If you take a survey of the two most important words in Tech investing, you’re likely to get any one of many answers:
- “Market share”
- “Network effects”
- “Application ecosystem”
- “Price momentum”
All are possible responses.
In my mind, however, the two most important words in Tech investing are those which virtually no survey respondent would offer:
Grid resiliency is not on your list of top tech issues? Time to rethink that.
When the combination of a strong breeze, tall trees, and an overlooked software flaw brought down the electrical grid in eight states and one Canadian province, an estimated 55 million people lost power – some of them for the entire last two weeks of August 2003.
A large-scale power outage is not just a matter of a few people temporarily not being able to recharge their phones or access cat videos on YouTube; it quickly becomes a major economic catastrophe.
Water treatment plants, oil refineries, passenger rail lines, airports, gas stations, cable TV service, cellular towers, and even dairies function thanks to electric power.
When the grid failed, sewage spilled into rivers and flowed into the Atlantic, airlines cancelled flights, local gasoline prices skyrocketed, communications ground to a halt, Wall Street traders were left very literally in the dark, and quite a few cows were left feeling quite uncomfortable.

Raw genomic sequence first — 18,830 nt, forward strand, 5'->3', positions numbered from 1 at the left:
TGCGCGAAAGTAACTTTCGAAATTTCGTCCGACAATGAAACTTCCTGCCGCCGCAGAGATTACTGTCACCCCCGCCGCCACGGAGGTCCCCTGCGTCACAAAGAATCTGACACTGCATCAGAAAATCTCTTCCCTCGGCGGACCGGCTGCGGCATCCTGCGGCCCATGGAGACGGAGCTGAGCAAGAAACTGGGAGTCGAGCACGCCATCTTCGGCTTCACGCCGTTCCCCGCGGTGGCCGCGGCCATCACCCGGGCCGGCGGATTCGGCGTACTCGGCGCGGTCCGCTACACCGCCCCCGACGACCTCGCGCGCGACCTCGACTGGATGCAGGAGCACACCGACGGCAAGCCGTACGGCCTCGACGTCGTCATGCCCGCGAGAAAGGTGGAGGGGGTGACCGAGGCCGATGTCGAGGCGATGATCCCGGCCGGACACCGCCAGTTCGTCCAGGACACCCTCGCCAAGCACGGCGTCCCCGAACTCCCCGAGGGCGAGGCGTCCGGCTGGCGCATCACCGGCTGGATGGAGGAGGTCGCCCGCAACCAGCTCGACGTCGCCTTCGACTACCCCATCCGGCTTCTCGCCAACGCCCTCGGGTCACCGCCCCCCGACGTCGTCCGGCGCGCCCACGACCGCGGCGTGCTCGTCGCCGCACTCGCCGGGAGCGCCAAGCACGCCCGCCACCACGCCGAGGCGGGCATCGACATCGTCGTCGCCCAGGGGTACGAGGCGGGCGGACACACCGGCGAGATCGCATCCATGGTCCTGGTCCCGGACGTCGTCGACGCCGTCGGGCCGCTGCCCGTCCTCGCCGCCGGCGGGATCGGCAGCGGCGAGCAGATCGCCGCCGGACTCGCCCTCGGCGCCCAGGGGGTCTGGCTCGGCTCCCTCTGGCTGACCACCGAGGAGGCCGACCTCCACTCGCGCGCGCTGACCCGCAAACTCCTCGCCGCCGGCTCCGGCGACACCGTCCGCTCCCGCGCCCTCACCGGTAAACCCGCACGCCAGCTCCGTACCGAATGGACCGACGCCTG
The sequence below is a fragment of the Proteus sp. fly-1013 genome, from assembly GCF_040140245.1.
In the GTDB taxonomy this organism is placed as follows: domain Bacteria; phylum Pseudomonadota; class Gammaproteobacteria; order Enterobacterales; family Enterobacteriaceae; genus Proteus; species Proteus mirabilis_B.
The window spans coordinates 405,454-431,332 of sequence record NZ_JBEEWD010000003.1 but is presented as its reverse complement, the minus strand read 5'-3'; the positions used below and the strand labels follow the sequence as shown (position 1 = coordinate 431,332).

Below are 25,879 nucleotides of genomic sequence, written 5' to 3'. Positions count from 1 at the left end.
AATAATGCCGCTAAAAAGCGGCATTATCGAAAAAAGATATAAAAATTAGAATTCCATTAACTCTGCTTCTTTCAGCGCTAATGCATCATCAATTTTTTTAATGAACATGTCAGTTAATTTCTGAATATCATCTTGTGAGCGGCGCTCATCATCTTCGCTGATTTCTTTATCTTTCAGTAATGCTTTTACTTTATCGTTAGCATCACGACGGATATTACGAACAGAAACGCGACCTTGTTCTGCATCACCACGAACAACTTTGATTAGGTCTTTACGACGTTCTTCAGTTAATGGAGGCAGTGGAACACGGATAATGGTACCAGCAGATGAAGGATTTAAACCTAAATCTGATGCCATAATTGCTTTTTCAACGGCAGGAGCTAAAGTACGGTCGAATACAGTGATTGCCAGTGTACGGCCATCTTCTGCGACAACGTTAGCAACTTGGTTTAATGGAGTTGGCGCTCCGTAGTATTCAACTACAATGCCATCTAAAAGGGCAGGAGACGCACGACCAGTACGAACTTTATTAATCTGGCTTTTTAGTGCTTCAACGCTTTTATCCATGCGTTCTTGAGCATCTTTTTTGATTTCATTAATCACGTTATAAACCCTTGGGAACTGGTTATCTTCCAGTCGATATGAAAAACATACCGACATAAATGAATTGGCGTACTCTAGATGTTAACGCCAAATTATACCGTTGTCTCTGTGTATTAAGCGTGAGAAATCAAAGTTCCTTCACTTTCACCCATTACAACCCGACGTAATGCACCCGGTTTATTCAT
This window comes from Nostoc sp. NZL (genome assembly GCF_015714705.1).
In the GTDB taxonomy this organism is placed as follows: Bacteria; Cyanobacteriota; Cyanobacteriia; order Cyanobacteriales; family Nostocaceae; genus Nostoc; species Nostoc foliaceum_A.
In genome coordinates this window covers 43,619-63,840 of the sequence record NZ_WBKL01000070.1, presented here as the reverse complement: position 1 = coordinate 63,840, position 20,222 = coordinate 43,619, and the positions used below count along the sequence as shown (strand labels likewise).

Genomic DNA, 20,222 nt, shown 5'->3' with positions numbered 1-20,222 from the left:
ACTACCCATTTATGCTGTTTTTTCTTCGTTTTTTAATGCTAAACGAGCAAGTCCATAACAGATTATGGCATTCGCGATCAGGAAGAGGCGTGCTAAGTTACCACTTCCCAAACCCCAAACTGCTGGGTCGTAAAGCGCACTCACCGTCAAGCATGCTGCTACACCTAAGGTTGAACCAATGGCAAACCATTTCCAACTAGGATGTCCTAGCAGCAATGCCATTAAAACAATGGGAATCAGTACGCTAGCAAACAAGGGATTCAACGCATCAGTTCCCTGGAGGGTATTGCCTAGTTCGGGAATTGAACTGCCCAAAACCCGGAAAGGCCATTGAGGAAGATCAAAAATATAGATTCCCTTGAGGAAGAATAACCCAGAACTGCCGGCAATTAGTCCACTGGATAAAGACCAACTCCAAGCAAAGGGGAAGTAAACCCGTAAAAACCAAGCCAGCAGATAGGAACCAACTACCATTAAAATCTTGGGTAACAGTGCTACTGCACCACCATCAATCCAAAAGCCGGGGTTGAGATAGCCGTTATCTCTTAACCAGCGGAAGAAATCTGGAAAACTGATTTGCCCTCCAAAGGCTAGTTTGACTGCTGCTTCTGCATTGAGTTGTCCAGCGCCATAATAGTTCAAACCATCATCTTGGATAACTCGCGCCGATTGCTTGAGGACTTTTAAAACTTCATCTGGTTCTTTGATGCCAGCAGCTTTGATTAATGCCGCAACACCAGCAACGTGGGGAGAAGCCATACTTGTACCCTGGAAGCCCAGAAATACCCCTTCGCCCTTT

Things that you would never expect to be affected, were profoundly affected.
If power hadn’t been quickly restored in New York City, it is hard to imagine the chaos that would have reigned as shipments of food and other essentials slowed.
If you are thinking about the big picture, in other words, you should be thinking about grid resiliency. The electric grid undergirds our entire technological civilization – even if most people pay it no mind day-to-day.
As regular readers of this column will know, your correspondent is a big picture investor. As such, it will come as no surprise that for the past few months, I’ve been thinking a lot about grid resilience.
Knowing my interest in the topic, a friend directed me to an educational outreach program at Argonne National Laboratory called the OutLoud Lecture Series that had a talk scheduled to discuss Argonne’s efforts to improve grid resiliency.
Argonne is a U.S. Department of Energy’s Office of Science facility managed by UChicago Argonne, LLC that came into being as a key center of atomic research for the Manhattan Project in World War II. Nowadays, Argonne – as well as other facilities in the tax dollar-supported National Laboratory system network – are taking up the slack of doing the essential fundamental research and development that private industry or academia simply cannot afford to do.
That phone that you’re using to read this article is equipped with a powerful Lithium Ion battery. You might be as surprised as I was to learn that Argonne was a leader in the development of Lithium Ion battery technology. Many other projects at Argonne have also gone on to be commercialized after the hard, expensive work of the basic research was complete.